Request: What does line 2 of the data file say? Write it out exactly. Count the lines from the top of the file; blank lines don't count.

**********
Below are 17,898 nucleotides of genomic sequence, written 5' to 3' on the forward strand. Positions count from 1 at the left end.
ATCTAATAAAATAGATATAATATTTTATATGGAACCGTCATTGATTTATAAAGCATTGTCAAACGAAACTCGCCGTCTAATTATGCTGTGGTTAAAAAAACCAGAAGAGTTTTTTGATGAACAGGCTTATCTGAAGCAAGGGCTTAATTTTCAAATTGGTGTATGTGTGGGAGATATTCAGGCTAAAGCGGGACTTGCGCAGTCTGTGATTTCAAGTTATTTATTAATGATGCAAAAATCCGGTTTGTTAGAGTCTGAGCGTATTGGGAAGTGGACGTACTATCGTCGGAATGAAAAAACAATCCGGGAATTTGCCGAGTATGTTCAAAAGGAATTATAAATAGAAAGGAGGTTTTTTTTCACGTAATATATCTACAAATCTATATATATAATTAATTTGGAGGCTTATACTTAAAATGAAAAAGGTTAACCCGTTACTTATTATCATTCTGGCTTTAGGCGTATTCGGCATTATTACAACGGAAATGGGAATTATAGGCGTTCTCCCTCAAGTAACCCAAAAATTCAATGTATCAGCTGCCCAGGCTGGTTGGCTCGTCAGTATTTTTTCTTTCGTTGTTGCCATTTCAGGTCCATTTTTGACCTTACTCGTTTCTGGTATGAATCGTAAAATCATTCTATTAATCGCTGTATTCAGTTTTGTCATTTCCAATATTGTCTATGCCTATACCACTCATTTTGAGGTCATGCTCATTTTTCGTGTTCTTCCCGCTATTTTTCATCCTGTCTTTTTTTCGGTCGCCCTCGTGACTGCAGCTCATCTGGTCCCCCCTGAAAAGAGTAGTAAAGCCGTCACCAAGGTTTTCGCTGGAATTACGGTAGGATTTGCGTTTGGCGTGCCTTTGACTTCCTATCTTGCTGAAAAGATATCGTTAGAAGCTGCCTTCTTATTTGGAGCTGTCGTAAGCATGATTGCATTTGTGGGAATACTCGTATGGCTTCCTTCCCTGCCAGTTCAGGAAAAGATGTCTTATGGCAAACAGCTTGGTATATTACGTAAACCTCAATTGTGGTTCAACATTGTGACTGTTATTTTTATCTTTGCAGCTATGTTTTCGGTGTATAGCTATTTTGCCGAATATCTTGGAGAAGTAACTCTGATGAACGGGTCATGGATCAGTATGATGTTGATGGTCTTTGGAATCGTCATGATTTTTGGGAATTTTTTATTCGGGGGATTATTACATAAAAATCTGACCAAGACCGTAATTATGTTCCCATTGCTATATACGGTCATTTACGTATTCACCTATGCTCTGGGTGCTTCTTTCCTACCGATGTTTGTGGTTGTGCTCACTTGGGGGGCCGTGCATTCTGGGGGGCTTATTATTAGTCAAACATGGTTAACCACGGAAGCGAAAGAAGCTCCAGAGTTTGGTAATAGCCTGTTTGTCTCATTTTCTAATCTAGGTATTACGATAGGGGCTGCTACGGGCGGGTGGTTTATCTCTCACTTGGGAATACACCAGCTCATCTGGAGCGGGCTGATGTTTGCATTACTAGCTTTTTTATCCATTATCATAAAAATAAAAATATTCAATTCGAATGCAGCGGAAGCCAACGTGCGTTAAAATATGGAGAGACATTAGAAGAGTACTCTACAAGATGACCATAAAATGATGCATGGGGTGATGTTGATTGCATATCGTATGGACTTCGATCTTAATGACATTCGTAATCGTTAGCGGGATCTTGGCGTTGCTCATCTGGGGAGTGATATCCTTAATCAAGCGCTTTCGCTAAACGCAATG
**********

ATCTAATAAAATAGATATAATATTTTATATGGAACCGTCATTGATTTATAAAGCATTGTCAAACGAAACTCGCCGTCTAATTATGCTGTGGTTAAAAAAACCAGAAGAGTTTTTTGATGAACAGGCTTATCTGAAGCAAGGGCTTAATTTTCAAATTGGTGTATGTGTGGGAGATATTCAGGCTAAAGCGGGACTTGCGCAGTCTGTGATTTCAAGTTATTTATTAATGATGCAAAAATCCGGTTTGTTAGAGTCTGAGCGTATTGGGAAGTGGACGTACTATCGTCGGAATGAAAAAACAATCCGGGAATTTGCCGAGTATGTTCAAAAGGAATTATAAATAGAAAGGAGGTTTTTTTTCACGTAATATATCTACAAATCTATATATATAATTAATTTGGAGGCTTATACTTAAAATGAAAAAGGTTAACCCGTTACTTATTATCATTCTGGCTTTAGGCGTATTCGGCATTATTACAACGGAAATGGGAATTATAGGCGTTCTCCCTCAAGTAACCCAAAAATTCAATGTATCAGCTGCCCAGGCTGGTTGGCTCGTCAGTATTTTTTCTTTCGTTGTTGCCATTTCAGGTCCATTTTTGACCTTACTCGTTTCTGGTATGAATCGTAAAATCATTCTATTAATCGCTGTATTCAGTTTTGTCATTTCCAATATTGTCTATGCCTATACCACTCATTTTGAGGTCATGCTCATTTTTCGTGTTCTTCCCGCTATTTTTCATCCTGTCTTTTTTTCGGTCGCCCTCGTGACTGCAGCTCATCTGGTCCCCCCTGAAAAGAGTAGTAAAGCCGTCACCAAGGTTTTCGCTGGAATTACGGTAGGATTTGCGTTTGGCGTGCCTTTGACTTCCTATCTTGCTGAAAAGATATCGTTAGAAGCTGCCTTCTTATTTGGAGCTGTCGTAAGCATGATTGCATTTGTGGGAATACTCGTATGGCTTCCTTCCCTGCCAGTTCAGGAAAAGATGTCTTATGGCAAACAGCTTGGTATATTACGTAAACCTCAATTGTGGTTCAACATTGTGACTGTTATTTTTATCTTTGCAGCTATGTTTTCGGTGTATAGCTATTTTGCCGAATATCTTGGAGAAGTAACTCTGATGAACGGGTCATGGATCAGTATGATGTTGATGGTCTTTGGAATCGTCATGATTTTTGGGAATTTTTTATTCGGGGGATTATTACATAAAAATCTGACCAAGACCGTAATTATGTTCCCATTGCTATATACGGTCATTTACGTATTCACCTATGCTCTGGGTGCTTCTTTCCTACCGATGTTTGTGGTTGTGCTCACTTGGGGGGCCGTGCATTCTGGGGGGCTTATTATTAGTCAAACATGGTTAACCACGGAAGCGAAAGAAGCTCCAGAGTTTGGTAATAGCCTGTTTGTCTCATTTTCTAATCTAGGTATTACGATAGGGGCTGCTACGGGCGGGTGGTTTATCTCTCACTTGGGAATACACCAGCTCATCTGGAGCGGGCTGATGTTTGCATTACTAGCTTTTTTATCCATTATCATAAAAATAAAAATATTCAATTCGAATGCAGCGGAAGCCAACGTGCGTTAAAATATGGAGAGACATTAGAAGAGTACTCTACAAGATGACCATAAAATGATGCATGGGGTGATGTTGATTGCATATCGTATGGACTTCGATCTTAATGACATTCGTAATCGTTAGCGGGATCTTGGCGTTGCTCATCTGGGGAGTGATATCCTTAATCAAGCGCTTTCGCTAAACGCAATG